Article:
By forbidding E-Steward Companies from selling fully functional, tested working product to factories which electively upgrade and improve the white box or off-brand PCs, BAN has not saved anyone from any poison. BAN has not done anything for the poor. BAN has made recycling more expensive for Americans with consciences. And BAN has employed marketing of their case which equates proud, intelligent, responsible technicians with illiterate, unwashed, slum dwellers.

BAN has also, unintentionally perhaps, stunted the growth of their own adapted overseas recycling operations. Ethiopia's program, visited by USA EPA Director Lisa Jackson, is accepted because they import "tested working" and "fully functional" computers, and then take back and recycle them when people in Ethiopia no longer use them. In Indonesia, the factory takes the same tested working product, and identifies the pieces which will likely fail in the future, and proactively upgrades them, properly recycling the part. Indonesia brings more money and produces product at higher scale, for wider distribution. It uses the geek knowledge to create affordable computers which last longer than "tested working" and work better than "fully functional", and create a factory which can do contract manufacturing. Ethiopia's techs desperately need the same jobs and development.

I'm not always sure how to balance the technical and diplomatic approaches with the humor and outrage. Some readers prefer a little feeling, others really just want to know the facts. The most popular posts are usually positive, hopeful depictions of fair trade recycling vendors... helping put a rational face on the people who want to do business with us before we grind our computers into little dusty pieces.

Speaking of dusty little pieces, here is a list of recent posts which try to explain "elective upgrade". Africa doesn't need hospitals which only treat healthy or dead patients. Africa needs hospitals which can also heal those in between - the sick patients. This can lead to health tourism. E-Stewards is trying to force importers to treat only healthy patients and to dispose of cadavers from in country. The problem is, your average techie in Accra or Lagos cannot even tell whether a PC came from a local or import, they see the speed and age. They prefer newer ones, because they can sell them and make more money for their families. Rich nations throw away newer computers than poorer contries do. BAN, SVTC, CTB, NRDC, Greenpeace and others need to create a space where elective upgrade has a right to exist, and is not equated with accidentally racist stereotypes of primitive informal recycling.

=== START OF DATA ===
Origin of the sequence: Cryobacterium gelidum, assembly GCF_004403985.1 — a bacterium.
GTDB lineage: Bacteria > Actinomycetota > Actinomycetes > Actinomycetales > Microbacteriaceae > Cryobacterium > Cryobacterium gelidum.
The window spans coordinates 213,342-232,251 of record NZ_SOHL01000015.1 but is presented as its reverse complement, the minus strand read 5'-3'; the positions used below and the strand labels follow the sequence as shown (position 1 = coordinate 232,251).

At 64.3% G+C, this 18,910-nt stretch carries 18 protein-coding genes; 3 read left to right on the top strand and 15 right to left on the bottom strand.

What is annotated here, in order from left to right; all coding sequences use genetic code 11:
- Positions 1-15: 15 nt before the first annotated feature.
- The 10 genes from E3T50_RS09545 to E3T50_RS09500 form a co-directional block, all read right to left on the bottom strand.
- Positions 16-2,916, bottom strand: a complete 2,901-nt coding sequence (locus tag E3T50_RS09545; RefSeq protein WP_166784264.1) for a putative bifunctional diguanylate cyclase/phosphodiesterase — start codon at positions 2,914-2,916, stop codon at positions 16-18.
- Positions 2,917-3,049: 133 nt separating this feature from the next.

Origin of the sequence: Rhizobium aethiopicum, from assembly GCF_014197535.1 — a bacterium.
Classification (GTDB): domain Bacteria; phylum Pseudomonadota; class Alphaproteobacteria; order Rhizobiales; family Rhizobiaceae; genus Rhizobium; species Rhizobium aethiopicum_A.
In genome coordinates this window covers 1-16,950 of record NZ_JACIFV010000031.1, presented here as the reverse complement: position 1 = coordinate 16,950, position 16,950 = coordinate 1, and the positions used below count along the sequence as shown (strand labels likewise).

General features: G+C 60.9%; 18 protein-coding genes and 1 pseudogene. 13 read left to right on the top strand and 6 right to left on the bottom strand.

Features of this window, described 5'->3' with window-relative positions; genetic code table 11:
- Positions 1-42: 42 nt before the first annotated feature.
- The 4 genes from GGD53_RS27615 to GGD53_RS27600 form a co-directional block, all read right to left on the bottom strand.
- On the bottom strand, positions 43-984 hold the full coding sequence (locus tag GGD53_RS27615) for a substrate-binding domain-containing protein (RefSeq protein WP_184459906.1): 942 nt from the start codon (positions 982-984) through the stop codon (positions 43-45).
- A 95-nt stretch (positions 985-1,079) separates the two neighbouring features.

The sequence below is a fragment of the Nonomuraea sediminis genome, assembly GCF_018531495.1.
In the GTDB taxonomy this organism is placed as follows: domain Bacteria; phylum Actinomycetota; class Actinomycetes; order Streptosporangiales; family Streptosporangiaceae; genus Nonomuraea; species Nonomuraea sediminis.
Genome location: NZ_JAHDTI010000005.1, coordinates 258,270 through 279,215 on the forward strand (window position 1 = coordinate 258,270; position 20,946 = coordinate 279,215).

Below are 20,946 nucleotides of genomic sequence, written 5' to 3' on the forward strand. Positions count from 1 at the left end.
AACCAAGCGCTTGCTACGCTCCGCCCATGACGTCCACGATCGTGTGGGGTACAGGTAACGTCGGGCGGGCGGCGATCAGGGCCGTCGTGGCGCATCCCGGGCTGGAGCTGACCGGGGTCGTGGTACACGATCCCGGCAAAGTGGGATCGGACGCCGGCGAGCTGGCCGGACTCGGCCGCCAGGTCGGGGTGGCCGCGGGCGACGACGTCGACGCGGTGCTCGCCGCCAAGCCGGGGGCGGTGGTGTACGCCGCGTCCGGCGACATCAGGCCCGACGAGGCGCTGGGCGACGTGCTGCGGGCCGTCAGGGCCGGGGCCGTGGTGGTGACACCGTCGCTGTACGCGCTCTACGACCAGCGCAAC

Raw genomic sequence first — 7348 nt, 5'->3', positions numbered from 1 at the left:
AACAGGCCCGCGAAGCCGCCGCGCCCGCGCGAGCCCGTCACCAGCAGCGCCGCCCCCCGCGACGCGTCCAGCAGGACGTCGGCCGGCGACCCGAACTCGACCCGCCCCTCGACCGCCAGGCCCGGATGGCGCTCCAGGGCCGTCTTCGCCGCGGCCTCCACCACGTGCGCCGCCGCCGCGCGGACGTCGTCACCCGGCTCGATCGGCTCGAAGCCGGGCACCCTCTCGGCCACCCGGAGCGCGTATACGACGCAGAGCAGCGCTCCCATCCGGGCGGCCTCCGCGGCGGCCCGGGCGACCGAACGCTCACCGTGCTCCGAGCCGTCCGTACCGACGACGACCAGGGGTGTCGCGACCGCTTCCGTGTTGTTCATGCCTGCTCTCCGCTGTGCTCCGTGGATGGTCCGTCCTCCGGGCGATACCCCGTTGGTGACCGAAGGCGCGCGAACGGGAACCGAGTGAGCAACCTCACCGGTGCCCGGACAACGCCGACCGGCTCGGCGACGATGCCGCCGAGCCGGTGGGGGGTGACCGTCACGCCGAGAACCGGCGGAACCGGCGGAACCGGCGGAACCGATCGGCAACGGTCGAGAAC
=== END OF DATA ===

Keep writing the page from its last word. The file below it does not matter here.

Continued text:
Electronics Export Decision Tree: Point of Disput...Ewaste exports electronics computers NGO BAN reuse Basel Convention
Decision Tree: Basel Convention on FunctionalityBAN WR3A Basle repair diagram decision tree reuse repair export e-waste ewaste recycling computers
"E-Waste" Is Never Reusedbasel convention rules export decision tree diagram ewaste reuse repair recycling e-waste legal
Legal Dual Party Intent, Part II E-wasteLegal Dual Party Intent e-waste recycling basel convention second
My Pitch for R2 over E-StewardsR2 Certification E-Stewards certified recycling e-waste ewaste
Elective E-Waste: Decision Trees Downstreamtested working R2 e-stewards fully functional


Anonymous said...
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Anonymous said...

excellent article...thanks for your insight!

regs, like most other things, need to be implemented in a step-wise fashion so they can be readily modified by improved or new ideas...trying to eat the whole pie in one bite alienates most, and never achieves the lofty goals it proclaim it would reach

Robert Downer, PE
Environmental Engineer